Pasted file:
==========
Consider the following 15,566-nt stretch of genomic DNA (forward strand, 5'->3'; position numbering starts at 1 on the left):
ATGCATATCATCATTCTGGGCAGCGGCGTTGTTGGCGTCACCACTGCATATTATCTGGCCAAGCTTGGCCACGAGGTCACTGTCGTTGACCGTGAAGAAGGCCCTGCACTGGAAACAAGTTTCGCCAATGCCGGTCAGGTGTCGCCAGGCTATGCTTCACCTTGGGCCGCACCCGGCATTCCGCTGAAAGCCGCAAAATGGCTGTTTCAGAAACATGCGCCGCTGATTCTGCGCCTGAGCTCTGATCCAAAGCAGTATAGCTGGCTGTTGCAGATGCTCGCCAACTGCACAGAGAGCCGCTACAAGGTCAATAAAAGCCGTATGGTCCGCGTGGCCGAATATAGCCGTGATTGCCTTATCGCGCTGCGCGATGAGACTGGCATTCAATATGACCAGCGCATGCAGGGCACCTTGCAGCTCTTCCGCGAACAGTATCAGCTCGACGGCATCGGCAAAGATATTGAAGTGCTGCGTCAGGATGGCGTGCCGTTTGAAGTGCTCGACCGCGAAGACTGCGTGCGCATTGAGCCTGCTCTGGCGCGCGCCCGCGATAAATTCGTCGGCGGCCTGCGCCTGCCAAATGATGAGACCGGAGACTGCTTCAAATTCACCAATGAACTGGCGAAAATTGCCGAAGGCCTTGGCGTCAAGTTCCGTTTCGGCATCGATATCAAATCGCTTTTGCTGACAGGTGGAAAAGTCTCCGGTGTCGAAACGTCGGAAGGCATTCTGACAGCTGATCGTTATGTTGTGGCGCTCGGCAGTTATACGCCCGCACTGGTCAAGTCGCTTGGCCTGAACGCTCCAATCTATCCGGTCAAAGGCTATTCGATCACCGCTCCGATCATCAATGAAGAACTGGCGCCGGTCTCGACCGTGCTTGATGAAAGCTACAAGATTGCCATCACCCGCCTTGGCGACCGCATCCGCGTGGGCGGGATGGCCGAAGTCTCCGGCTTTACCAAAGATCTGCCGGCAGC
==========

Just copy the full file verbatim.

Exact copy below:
Consider the following 15,566-nt stretch of genomic DNA (forward strand, 5'->3'; position numbering starts at 1 on the left):
ATGCATATCATCATTCTGGGCAGCGGCGTTGTTGGCGTCACCACTGCATATTATCTGGCCAAGCTTGGCCACGAGGTCACTGTCGTTGACCGTGAAGAAGGCCCTGCACTGGAAACAAGTTTCGCCAATGCCGGTCAGGTGTCGCCAGGCTATGCTTCACCTTGGGCCGCACCCGGCATTCCGCTGAAAGCCGCAAAATGGCTGTTTCAGAAACATGCGCCGCTGATTCTGCGCCTGAGCTCTGATCCAAAGCAGTATAGCTGGCTGTTGCAGATGCTCGCCAACTGCACAGAGAGCCGCTACAAGGTCAATAAAAGCCGTATGGTCCGCGTGGCCGAATATAGCCGTGATTGCCTTATCGCGCTGCGCGATGAGACTGGCATTCAATATGACCAGCGCATGCAGGGCACCTTGCAGCTCTTCCGCGAACAGTATCAGCTCGACGGCATCGGCAAAGATATTGAAGTGCTGCGTCAGGATGGCGTGCCGTTTGAAGTGCTCGACCGCGAAGACTGCGTGCGCATTGAGCCTGCTCTGGCGCGCGCCCGCGATAAATTCGTCGGCGGCCTGCGCCTGCCAAATGATGAGACCGGAGACTGCTTCAAATTCACCAATGAACTGGCGAAAATTGCCGAAGGCCTTGGCGTCAAGTTCCGTTTCGGCATCGATATCAAATCGCTTTTGCTGACAGGTGGAAAAGTCTCCGGTGTCGAAACGTCGGAAGGCATTCTGACAGCTGATCGTTATGTTGTGGCGCTCGGCAGTTATACGCCCGCACTGGTCAAGTCGCTTGGCCTGAACGCTCCAATCTATCCGGTCAAAGGCTATTCGATCACCGCTCCGATCATCAATGAAGAACTGGCGCCGGTCTCGACCGTGCTTGATGAAAGCTACAAGATTGCCATCACCCGCCTTGGCGACCGCATCCGCGTGGGCGGGATGGCCGAAGTCTCCGGCTTTACCAAAGATCTGCCGGCAGC